Teachers looking to foster in their students a broader understanding and appreciation of today’s complex world can use these Learning Lab collections that pair Harvard’s Project Zero Global Thinking Routines with new bilingual Latino-content videos of National Portrait Gallery and Smithsonian American Art Museum curators discussing works in the collection.
Each Learning Lab teaching collection includes additional supporting materials to add dimension, expand the activity, and deepen students' learning.
These four videos were created with federal support from the Latino Initiatives Pool, administered by the Smithsonian Latino Center.
In this collection, Smithsonian Affiliate museums and the Smithsonian Learning Lab team share free digital resources and strategies to integrate Asian Pacific American history, culture, and the arts into your K-12 classroom, via a Google Hangout. Presenters highlight a set of Smithsonian Learning Lab collections that teachers can adapt and use to examine a breadth of topics, from the 1800's to the present and on both local and national scales, in ways that best suit their students’ needs.
This online session received Federal support from the Asian Pacific American Initiatives Pool, administered by the Smithsonian Asian Pacific American Center.
- Kristin Gallas – Program Manager for Education Development, Tsongas Industrial History Center (Lowell, MA)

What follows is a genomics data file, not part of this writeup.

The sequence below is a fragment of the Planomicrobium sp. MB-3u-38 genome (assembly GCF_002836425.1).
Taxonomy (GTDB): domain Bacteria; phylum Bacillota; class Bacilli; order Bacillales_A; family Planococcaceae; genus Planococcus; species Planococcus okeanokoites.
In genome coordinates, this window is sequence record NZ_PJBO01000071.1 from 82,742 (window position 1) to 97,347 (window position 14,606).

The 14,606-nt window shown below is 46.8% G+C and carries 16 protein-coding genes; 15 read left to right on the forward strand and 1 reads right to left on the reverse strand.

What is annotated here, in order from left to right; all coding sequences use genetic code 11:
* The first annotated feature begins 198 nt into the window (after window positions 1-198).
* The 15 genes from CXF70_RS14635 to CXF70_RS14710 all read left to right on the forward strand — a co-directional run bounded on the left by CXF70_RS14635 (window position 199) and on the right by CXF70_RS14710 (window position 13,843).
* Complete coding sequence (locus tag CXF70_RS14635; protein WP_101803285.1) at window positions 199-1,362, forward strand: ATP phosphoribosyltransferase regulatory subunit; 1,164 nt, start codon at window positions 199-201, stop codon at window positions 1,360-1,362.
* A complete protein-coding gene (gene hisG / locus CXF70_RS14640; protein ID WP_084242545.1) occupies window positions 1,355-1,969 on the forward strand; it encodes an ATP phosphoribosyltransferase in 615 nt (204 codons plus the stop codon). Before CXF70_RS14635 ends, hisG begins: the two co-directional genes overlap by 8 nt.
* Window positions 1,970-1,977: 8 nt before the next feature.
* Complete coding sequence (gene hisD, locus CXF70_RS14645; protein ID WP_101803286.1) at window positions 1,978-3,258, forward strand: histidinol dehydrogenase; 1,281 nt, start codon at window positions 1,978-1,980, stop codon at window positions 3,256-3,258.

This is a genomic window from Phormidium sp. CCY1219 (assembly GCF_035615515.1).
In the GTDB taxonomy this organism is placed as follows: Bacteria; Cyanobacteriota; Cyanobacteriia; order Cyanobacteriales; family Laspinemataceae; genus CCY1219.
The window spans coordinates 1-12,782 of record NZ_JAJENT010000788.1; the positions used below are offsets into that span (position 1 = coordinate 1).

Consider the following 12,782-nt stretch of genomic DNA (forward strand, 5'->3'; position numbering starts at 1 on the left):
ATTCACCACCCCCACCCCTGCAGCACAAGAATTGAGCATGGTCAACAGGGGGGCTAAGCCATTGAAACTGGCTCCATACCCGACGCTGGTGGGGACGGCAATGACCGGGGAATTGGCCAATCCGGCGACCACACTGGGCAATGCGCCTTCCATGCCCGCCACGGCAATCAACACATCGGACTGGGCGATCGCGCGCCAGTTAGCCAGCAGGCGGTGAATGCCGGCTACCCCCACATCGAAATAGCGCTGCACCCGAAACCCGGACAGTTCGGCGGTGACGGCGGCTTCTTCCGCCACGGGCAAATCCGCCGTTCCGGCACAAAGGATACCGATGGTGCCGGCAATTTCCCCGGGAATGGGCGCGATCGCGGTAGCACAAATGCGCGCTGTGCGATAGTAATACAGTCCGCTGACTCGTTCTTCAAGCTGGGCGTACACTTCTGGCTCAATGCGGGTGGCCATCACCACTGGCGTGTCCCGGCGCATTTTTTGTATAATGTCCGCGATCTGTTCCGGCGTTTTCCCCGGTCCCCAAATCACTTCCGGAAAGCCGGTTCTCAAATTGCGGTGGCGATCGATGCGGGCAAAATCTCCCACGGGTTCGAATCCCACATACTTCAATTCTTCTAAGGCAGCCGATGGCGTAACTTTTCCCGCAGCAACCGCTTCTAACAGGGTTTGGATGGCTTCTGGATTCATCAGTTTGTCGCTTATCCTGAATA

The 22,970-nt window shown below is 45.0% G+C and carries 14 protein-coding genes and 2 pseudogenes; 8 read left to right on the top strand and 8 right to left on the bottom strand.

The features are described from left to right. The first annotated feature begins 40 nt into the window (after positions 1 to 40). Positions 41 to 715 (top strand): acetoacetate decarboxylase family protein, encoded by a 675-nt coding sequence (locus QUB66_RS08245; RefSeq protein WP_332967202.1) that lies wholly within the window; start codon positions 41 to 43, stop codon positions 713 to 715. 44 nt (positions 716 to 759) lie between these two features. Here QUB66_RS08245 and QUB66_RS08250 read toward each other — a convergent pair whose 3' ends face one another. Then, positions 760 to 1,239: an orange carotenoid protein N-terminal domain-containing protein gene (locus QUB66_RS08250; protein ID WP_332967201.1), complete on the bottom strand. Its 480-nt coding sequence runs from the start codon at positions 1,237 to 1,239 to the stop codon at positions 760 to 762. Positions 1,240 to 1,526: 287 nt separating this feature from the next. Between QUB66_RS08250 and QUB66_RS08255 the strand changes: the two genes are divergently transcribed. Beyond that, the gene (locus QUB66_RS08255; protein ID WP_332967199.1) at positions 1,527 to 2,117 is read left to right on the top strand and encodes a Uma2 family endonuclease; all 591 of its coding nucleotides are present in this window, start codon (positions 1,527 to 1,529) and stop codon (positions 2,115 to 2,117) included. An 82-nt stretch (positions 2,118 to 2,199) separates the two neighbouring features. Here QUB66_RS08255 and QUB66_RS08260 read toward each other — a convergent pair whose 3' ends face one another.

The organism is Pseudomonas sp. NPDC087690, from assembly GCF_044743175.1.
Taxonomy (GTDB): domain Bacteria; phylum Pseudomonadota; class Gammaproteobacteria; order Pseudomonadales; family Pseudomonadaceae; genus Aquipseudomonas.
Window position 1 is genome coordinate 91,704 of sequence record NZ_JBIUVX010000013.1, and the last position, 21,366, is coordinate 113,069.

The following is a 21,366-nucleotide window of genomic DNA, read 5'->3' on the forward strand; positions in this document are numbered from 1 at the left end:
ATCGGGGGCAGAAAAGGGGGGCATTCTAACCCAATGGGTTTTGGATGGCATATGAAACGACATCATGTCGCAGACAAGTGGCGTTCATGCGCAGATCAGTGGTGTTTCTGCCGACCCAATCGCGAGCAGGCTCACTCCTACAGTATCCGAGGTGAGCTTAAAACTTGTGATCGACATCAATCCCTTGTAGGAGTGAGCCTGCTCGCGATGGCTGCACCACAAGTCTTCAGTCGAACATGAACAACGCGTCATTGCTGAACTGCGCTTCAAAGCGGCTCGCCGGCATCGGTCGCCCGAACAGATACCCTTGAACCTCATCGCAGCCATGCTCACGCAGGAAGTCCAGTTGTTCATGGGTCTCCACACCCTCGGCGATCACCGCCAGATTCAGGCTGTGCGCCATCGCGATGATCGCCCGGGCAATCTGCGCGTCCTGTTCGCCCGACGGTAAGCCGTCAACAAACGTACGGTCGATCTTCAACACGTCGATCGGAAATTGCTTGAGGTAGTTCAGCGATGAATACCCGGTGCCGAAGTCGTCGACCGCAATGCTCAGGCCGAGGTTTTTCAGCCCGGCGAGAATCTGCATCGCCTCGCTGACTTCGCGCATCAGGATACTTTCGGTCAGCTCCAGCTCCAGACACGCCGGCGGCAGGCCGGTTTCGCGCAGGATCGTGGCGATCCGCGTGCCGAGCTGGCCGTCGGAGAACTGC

- Rahul Gupta – Education and Tours Director, Wing Luke Museum of the Asian Pacific American Experience (Seattle, WA)
- Hanna Huang – Culture and Arts Education Coordinator, Asian American Resource Center (Austin, TX)
- Ashley Naranjo – Manager of Educator Engagement, Smithsonian Center for Learning and Digital Access
- John Plunkett – Reading-Language Arts Teacher, Lowell Public School District (Lowell, MA)
- Tess Porter – Education Support Specialist, Smithsonian Center for Learning and Digital Access
This collection provides opportunities for students to uncover the deeper meaning of and build an understanding behind an artist’s work, reveal an artist’s personal values, as well as begin developing empathy and sparking curiosity through close observation, perspective-taking and questioning. This deeper look into artwork can be used as a catalyst for students to share their own works, and act as an agent for action in their larger community.